More than 70 percent of the Culinary Village booths this year “had some sort of alcoholic component,” a Charleston Wine + Food Festival spokeswoman says, confirming many ticket holders’ suspicions that food is no longer the dominant theme of the festival’s signature event.

“It seemed that all of the drink vendors were the focus, with a little food at their booths to slow you down,” says Jim Christie, one of more than 12,000 people who attended the Marion Square extravaganza over its three-day run. “We still had a great time, but it seemed less special.”

According to marketing director Alyssa Maute-Smith, 108 of the 124 booths that made up the Culinary Village were classified as “food-or-drink related,” with the balance offering retail items that can’t be consumed on the spot, such as books and bow ties. Of those food-or-drink booths, 89 served beer, wine or spirits.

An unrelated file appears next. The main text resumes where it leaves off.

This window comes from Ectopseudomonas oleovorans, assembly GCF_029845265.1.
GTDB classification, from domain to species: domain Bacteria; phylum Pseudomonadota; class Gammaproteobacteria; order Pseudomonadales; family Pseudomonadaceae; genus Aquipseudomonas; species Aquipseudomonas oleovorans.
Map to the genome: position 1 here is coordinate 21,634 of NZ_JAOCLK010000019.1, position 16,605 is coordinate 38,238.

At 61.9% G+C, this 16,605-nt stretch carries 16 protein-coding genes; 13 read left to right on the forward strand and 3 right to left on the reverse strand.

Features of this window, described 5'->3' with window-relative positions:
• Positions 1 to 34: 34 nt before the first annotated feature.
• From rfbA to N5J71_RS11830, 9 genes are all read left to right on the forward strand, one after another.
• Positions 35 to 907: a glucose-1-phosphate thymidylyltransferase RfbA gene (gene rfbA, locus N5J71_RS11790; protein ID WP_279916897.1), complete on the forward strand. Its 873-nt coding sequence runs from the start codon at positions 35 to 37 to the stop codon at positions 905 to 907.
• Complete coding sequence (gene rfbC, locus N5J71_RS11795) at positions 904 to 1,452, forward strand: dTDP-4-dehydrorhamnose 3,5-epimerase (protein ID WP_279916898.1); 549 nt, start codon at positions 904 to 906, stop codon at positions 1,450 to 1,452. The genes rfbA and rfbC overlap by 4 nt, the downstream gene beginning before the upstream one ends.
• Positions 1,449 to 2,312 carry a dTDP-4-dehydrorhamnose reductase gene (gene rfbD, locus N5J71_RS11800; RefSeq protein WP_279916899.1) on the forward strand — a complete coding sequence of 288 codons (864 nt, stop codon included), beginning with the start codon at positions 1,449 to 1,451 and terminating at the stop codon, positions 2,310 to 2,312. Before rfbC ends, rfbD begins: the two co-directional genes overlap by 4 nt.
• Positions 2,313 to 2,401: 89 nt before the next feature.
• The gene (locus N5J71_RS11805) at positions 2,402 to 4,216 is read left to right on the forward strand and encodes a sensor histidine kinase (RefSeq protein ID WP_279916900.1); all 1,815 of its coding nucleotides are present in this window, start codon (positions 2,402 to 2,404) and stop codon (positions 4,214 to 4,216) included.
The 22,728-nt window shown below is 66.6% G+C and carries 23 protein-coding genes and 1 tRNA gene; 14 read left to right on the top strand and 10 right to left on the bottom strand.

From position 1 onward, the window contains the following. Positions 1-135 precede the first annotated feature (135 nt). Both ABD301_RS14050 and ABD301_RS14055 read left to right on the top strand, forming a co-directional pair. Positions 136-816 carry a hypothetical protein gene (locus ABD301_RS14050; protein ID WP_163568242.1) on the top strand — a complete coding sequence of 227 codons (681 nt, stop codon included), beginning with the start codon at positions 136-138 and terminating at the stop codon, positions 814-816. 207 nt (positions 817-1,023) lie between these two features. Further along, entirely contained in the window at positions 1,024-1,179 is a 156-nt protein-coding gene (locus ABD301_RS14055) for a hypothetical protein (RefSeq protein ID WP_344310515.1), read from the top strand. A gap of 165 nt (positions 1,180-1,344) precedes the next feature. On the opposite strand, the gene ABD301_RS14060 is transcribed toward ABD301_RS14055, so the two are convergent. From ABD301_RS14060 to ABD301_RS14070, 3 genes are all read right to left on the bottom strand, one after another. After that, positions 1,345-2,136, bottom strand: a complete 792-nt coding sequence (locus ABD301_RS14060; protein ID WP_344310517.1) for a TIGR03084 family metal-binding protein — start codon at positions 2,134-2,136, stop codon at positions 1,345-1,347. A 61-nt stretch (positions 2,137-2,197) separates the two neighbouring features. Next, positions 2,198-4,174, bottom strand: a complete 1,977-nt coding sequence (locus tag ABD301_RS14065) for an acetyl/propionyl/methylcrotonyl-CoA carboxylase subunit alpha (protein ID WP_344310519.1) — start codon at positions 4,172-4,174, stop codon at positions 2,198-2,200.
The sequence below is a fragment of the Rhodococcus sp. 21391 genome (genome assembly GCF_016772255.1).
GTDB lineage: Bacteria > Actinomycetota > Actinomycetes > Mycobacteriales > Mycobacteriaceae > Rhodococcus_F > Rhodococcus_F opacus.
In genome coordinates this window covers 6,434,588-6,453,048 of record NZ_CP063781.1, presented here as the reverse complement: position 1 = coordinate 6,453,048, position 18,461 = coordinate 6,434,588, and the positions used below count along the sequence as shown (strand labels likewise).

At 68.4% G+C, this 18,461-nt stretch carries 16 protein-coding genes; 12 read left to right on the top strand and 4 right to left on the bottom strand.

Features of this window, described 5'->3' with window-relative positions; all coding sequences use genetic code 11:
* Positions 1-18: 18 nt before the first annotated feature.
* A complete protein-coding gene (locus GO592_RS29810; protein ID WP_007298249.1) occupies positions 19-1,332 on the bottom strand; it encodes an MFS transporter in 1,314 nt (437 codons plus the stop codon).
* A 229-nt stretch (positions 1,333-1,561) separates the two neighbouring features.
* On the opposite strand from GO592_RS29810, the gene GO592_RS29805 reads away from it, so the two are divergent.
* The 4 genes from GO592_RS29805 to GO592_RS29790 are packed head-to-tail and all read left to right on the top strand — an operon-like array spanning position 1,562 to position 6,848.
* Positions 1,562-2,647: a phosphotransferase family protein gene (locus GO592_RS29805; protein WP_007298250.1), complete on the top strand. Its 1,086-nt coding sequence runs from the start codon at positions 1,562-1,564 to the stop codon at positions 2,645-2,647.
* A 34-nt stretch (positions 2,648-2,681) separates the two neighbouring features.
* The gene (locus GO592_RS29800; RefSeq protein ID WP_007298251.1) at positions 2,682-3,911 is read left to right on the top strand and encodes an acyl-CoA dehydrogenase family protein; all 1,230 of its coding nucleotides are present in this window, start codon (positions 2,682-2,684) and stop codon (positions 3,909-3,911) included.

But Maute-Smith adds, “We challenged all vendors that served alcohol to include a food component. We want to partner with people who believe that responsible drinking matters.”

Guinness, for instance, served cubed cheese alongside its iconic beer.

By Maute-Smith’s count, 40 percent of the alcohol purveyors offered a snack. Additionally, she says, the Village featured 17 “snack shacks,” and major sponsors were asked to supply non-alcoholic drinks, such as agua fresca or kombucha. Still and sparkling water were also abundant this year, with coolers scattered across the festival grounds.

While ticket-holders who contacted The Post and Courier were generally pleased with the Village’s open layout and relative lack of lines, a number of them wondered whether “Culinary Village” remains an apt name for an event at which Maker’s Mark, Bottles Beverage Superstore and Don Julio Tequila loom largest.

“It just seems more like a drunk fest down there now,” grumbled one caller who didn’t leave her name.